The firm’s priority is to advise clients on how to best understand the legal environment in which they operate their business. Careful and creative consideration is given to individual client needs. Our services regarding utility matters include utility facility permitting, including power plants and water and sewer facilities, energy rate cases, energy rule making proceedings and development of renewable energy resources.

At Allison MacKenzie, our attorneys provide comprehensive counsel in Energy Law. In particular, attorneys, Karen A. Peterson and Justin Townsend, offer clients experienced representation in this practice area.

See the complete 8th Edition of the Best Law Firms 2018.

Allison MacKenzie Law Firm Accepts Award for Aiding Low-income Rural Nevadans


Allison MacKenzie Law Firm accepts Volunteer Attorneys for Rural Nevadans (VARN) community service award. The firm has received recognition for providing free, exceptional legal services to low-income rural Nevadans. The VARN Pro Bono Service Awards reception was held at the Supreme Court Rotunda on Thursday, January 25, 2018.

Allison MacKenzie Law Firm associates, Kyle A. Winter, S. Jordan Walsh and Kevin Benson, were honored for their efforts assisting VARN clients in family, real estate and civil matters with the coveted “2017 Law Firm with the Most Pro Bono Participants” award during the course of the 2017 VARN Pro Bono Project. While VARN does not provide assistance in criminal matters, it does provide civil legal services pro bono (for free) for eligible low-income individuals and families through the Pro Bono Project.

Kyle Winter

S. Jordan Walsh

Kevin Benson

Read more:

Records Retention and the Future of Your Business

Understanding the Legality of Digital Data Storage in Nevada

Societal attitudes toward digital information have dramatically changed over the last decade, and continue to change. This change was succinctly demonstrated in an exchange I recently overheard:

Q: “Do you have a hard copy of that document?”
A: “Yeah, I have a PDF.”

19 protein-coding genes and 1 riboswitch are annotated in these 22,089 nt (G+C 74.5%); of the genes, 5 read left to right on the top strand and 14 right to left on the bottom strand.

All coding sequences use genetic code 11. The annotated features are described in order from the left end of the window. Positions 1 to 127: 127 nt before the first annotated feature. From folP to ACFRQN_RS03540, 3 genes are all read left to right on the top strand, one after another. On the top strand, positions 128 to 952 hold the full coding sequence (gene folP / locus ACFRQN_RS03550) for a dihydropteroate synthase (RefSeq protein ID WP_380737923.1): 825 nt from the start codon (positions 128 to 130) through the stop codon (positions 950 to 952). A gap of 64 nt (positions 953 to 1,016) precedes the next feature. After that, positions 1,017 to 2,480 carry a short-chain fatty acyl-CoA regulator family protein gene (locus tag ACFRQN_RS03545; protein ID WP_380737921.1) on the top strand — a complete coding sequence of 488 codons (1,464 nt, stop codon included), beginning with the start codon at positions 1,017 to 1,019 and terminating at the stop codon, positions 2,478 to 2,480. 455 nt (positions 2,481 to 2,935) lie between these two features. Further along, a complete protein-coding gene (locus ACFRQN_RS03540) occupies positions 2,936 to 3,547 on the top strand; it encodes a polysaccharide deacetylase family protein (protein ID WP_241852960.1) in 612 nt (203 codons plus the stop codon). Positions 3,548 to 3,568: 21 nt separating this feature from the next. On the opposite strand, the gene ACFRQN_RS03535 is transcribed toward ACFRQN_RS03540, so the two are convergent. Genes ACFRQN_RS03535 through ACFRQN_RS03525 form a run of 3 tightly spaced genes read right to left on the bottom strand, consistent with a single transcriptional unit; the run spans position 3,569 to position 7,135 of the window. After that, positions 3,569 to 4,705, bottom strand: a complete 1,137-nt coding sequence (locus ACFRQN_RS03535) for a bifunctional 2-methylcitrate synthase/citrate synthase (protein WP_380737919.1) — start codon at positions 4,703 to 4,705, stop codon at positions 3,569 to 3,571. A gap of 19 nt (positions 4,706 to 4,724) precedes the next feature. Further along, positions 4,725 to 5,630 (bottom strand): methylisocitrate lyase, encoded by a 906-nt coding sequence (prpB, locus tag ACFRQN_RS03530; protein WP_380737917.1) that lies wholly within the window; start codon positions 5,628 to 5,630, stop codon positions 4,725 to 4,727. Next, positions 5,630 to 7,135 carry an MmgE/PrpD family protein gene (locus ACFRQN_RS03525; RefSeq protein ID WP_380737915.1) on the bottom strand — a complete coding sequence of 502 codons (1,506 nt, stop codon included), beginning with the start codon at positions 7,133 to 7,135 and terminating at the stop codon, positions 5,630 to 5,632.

How many emails are in your mailbox right now? Not just unread ones, all of them, including the ones in your Sent folder. Multiply that by the number of employees, and you can see that the volume of electronic records your business is accumulating quickly becomes staggering.

Word files, spreadsheets, emails, texts, and instant messages now dominate our work and our communications. Billions of electronic records can be inexpensively stored on a device that fits in your pocket. As the cost of data storage declines, the number of records that are being stored indefinitely continues to soar.

All of these electronic files or records are treated by the courts exactly the same as good old-fashioned paper documents. That means that if your business is sued, it must not only retain those electronic records, but it will very likely have to produce a great number of them to the opposing party. “Electronically stored information,” or ESI, includes all forms of electronic data that is relevant or potentially relevant to the lawsuit. This means word processing files, databases, emails, and even the text messages on your phone.

Does your business have the capability to reliably gather all of those records, review them, and produce them in a lawsuit? Litigation is already expensive, but the sheer volume of these documents has caused the cost of litigation to skyrocket because of the difficulty that is often involved in finding, reviewing and producing such a large number of records.


See the complete article at: Northern Nevada Business Weekly.